Earlier this month, a team of veterinary specialists at a wildlife refuge in Costa Rica used an assortment of titanium plates and screws to mend a broken jaw during a tricky two-hour surgery. Their patient? A young female ocelot. Just eight months old, the small cat had been beaten with a pipe and left to languish in a cage for days afterwards – yet another story of animal abuse to emerge from Costa Rica in recent months.

The injured ocelot was brought to the Refugio Herpetológico in very poor condition after police officers found her on a private property near the capital of San Jose, The Tico Times reports. The cat had been beaten after the property's owners discovered her in their henhouse, and was then left for days in a cage without access to food or water, the reports say. Aside from a fractured jaw and other injuries sustained during the beating, she was also malnourished, dehydrated and covered in ticks.

The little survivor has since been nicknamed Alik, and she's been making a steady recovery since her surgery. "Since the operation was successfully concluded, the beautiful Alik is stable and recovering from anaesthesia. Now comes the recovery, which can be a long and delicate process for these cats," said refuge staff in a Facebook update shortly after the surgery. 

That recovery process can take many weeks as the ocelot's broken bones slowly heal, and it will be months before she's well enough to return to the wild. That she can return at all makes her a pretty lucky cat – many of Refugio Herpetológico's animal rescues will live out the rest of their lives in captivity due to the severity of their injuries.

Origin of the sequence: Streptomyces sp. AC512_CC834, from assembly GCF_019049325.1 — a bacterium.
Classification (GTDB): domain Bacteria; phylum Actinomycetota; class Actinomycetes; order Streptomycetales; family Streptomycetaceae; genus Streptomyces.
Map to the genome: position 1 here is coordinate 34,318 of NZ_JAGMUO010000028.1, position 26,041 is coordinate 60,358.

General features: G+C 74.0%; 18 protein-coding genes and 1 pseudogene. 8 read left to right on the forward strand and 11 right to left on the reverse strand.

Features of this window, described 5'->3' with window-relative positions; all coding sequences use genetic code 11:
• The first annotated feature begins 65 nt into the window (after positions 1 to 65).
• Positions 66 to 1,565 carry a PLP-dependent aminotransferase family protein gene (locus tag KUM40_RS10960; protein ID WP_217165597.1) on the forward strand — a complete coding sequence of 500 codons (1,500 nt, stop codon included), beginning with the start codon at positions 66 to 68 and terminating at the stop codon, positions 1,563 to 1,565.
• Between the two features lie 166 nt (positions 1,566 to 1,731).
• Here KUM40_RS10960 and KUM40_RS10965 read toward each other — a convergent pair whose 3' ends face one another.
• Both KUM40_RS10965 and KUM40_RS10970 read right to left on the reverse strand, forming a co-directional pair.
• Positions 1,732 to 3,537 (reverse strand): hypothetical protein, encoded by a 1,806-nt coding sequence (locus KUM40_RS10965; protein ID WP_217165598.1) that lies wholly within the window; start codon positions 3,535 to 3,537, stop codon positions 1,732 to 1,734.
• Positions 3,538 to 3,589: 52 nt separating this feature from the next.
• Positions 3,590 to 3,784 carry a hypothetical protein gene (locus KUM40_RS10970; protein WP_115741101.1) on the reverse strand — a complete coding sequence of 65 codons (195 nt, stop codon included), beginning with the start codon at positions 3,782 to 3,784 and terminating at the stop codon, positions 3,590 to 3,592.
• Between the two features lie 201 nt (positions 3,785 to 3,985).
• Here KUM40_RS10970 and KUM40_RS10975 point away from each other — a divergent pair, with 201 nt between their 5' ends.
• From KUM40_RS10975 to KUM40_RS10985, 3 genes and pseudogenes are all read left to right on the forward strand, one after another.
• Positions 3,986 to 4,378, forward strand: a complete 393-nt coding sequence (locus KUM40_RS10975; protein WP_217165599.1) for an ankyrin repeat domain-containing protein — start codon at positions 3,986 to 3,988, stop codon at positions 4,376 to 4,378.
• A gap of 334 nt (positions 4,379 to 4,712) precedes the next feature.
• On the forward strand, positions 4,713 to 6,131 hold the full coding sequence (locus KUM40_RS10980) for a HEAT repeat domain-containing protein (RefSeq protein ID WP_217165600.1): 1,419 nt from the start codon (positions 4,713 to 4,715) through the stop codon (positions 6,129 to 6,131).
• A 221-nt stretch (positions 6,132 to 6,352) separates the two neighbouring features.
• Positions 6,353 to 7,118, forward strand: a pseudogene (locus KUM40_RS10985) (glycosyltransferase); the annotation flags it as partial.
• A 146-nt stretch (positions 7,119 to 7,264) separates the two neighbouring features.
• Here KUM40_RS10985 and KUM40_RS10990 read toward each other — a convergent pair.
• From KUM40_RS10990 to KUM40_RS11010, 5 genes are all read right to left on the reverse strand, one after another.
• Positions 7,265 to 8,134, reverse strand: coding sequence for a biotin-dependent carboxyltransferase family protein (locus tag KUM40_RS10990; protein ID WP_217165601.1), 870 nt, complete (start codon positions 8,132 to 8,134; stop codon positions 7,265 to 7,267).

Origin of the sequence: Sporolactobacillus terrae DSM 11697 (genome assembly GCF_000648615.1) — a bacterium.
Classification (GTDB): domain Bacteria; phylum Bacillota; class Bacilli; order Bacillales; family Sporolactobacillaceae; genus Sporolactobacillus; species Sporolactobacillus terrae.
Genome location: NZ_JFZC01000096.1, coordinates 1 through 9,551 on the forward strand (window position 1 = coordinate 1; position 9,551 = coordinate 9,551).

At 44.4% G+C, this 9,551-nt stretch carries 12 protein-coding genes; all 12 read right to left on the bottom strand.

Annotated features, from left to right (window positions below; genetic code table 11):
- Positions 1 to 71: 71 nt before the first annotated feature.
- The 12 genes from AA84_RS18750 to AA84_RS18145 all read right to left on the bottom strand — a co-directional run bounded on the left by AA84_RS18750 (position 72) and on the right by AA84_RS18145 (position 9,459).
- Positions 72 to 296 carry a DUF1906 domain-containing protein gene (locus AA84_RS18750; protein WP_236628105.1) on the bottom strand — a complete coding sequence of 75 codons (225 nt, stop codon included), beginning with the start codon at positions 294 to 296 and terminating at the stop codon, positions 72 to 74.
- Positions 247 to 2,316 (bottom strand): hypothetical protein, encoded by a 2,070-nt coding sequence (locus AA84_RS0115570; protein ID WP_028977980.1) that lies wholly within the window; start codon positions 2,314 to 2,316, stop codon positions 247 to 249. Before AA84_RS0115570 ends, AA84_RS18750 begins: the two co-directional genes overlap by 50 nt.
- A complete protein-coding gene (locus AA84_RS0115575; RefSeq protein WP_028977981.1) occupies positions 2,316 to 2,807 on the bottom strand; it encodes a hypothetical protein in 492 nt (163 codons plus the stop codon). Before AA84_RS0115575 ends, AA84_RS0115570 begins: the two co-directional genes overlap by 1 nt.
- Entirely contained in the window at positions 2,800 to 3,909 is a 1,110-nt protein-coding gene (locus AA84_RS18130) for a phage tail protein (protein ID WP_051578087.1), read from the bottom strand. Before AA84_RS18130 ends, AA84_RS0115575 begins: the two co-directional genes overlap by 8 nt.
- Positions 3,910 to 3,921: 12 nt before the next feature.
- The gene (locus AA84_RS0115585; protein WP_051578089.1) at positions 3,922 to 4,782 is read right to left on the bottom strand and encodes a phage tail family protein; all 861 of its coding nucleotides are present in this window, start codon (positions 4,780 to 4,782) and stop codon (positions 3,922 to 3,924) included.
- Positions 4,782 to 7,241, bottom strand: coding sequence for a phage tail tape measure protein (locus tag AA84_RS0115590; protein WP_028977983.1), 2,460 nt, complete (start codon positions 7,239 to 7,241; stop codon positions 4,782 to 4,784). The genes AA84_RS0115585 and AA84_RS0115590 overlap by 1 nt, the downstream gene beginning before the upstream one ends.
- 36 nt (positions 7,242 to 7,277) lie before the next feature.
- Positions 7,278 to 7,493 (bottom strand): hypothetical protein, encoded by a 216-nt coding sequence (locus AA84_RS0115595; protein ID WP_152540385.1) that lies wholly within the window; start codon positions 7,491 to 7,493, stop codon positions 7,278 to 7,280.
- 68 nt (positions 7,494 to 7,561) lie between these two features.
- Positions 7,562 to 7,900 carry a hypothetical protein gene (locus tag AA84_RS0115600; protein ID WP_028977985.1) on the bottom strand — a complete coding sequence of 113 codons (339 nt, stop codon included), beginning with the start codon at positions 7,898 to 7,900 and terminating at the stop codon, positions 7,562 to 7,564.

For now, at least, Alik's carers are happy with her progress. “The jaw has held in a good position and she has already started to eat. Currently we are only feeding her prepared meals and ground beef, but her overall health condition is very good,” biologist Rodolfo Vargas Leitón, who works with the refuge, told The Tico Times last week.


Alik's is just one of several cases of wildlife cruelty to make headlines in Costa Rica this year. Back in February, the story of a male toucan whose beak was horribly mutilated by a group of teenagers inspired hundreds of people to donate money to a crowdfunding campaign to fund a 3D-printed replacement beak for the wounded bird. Donations also helped pay for the titanium parts needed to repair Alik's jaw, and the wildlife refuge is still seeking funds to pay for the ocelot's day-to-day care.

Moves to strengthen Costa Rica's lax animal welfare laws have been afoot for some time, and several local animal welfare organisations, including Humane Society International, have been pushing for legal changes that would increase penalties for offenders. But it seems that one key piece of legislation in particular, which would impose fines and jail time for abusers and clamp down on cruel practices such as bullfighting, has been mired by extensive delays. 

Marches to highlight the problem of animal abuse have been taking place annually in Costa Rica for the past six years, and last year's march saw animal activists calling on government to speed up the proposed legislative changes.

Top header image: Mike Fisher, Flickr